Automated reasoning (AR) was investigated by early researchers who developed algorithms that imitated step-by-step reasoning that humans use when they solve puzzles or make logical deductions. By the late 1980s and 1990s, AI research had developed methods for dealing with uncertain or incomplete information, employing concepts from probability and economics.
Many of these algorithms proved to be insufficient for solving large reasoning problems because they experienced a “combinatorial explosion”: they became exponentially slower as the problems grew larger. Even humans rarely use the step-by-step deduction that early AI research could model. They solve most of their problems using fast, intuitive judgments.
AR is the area of computer science that is concerned with applying reasoning in the form of logic to computing systems. If given a set of assumptions and a goal, an automated reasoning system should be able to make logical inferences towards that goal automatically. Computers that use automated reasoning can be used to automate and apply logical reasoning to activities such as proving theorems, checking proofs or designing circuits. AR can also use logic in the form of reasoning through analogy, induction, abduction and non-monotonic reasoning. However, the term automated reasoning is mostly used when referring to deductive reasoning in mathematics and logic.
The term “problem domain” is used to describe the class of problems presented to an automated reasoning program. Problem domains include problem assumptions, which are statements that provide relevant information to the automated reasoning system, and problem conclusions, which are the questions being asked of the system. The reasoning program will receive the problem domain as input and provide a solution as output, such as the accuracy of a proof. An AR program will terminate when a solution is found or resources are depleted.
The most common use of AR programs, to prove theorems, is accomplished through providing algorithmic descriptions to the calculus being used. Users are also required to define the class of problems the AR program will need to solve, the language the program will use to represent given information and what the program will use to implement deductive inferences.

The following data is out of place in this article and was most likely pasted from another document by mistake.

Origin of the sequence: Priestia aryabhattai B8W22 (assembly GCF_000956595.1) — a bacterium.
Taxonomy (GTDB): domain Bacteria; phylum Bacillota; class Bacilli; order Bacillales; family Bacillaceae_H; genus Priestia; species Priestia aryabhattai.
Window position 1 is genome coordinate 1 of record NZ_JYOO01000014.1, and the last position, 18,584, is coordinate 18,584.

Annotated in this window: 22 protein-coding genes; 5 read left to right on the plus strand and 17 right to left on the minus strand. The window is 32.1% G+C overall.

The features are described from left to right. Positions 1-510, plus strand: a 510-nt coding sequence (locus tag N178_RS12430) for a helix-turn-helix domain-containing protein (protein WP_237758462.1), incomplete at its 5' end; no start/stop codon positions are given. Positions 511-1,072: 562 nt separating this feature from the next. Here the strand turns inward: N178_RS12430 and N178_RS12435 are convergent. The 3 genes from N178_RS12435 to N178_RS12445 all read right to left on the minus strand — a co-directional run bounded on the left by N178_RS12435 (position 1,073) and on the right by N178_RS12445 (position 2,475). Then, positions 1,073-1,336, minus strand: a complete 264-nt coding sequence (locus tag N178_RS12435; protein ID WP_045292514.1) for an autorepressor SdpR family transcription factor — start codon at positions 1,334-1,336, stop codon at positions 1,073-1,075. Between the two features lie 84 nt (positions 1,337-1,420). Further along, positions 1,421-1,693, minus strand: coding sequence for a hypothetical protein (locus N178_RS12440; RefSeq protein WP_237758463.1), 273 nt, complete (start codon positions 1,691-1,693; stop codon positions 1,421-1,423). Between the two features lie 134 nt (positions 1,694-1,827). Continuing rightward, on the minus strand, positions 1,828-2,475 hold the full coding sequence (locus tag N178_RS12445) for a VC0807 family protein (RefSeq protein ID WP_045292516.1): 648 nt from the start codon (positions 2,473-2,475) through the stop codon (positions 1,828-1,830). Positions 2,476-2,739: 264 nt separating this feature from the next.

The term automated deduction can also be used to refer to automated reasoning; however, automated deduction is used more narrowly in reference to using deduction logic in mathematics.
AR is mostly used with deductive reasoning to find, check and verify mathematical proofs using a computing system. Using an automated reasoning system to check proofs ensures that the user has not made a mistake in their calculations. Automated reasoning can also be used for applications in mathematics, engineering, computer science or non-mathematical purposes such as asking questions in exact philosophy. However, many of these other subjects still must be represented using a language the program can understand.
AR is considered to be a sub-field of artificial intelligence (AI). However, the methods and implementation of both are unique enough that they can be thought of as separate entities. For example, AI typically uses a type logic called modal logic, which uses classical logic while also expressing modality (possibilities or impossibilities). The phrase AI also has connotations denoting a computer which works like a person, which opposes how AR operates.
Automated reasoning is a fascinating field that helps to understand the real nature of mathematical creativity. Or more practically, to check the correctness of proofs in mathematics, supplementing or even replacing the existing ‘social process’ of peer review etc. with a more objective criterion. Also, to extend rigorous proof from pure mathematics to the verification of computer systems (programs, hardware systems, protocols etc.), supplementing or replacing the usual testing process.
Automated reasoning has been most commonly used to build automated theorem provers. In some cases such provers have come up with new approaches to proving a theorem. Automated reasoning programs are being applied to solve a growing number of problems in formal logic, mathematics and computer science, logic programming, software and hardware verification, circuit design, and many others.
Automated reasoning can use mathematical based logic to reason about the correctness, availability, security, and compliance of infrastructure and services. Providing a provable security initiative referring to a collection of automated reasoning tools for customers and developers to help provide higher security assurance.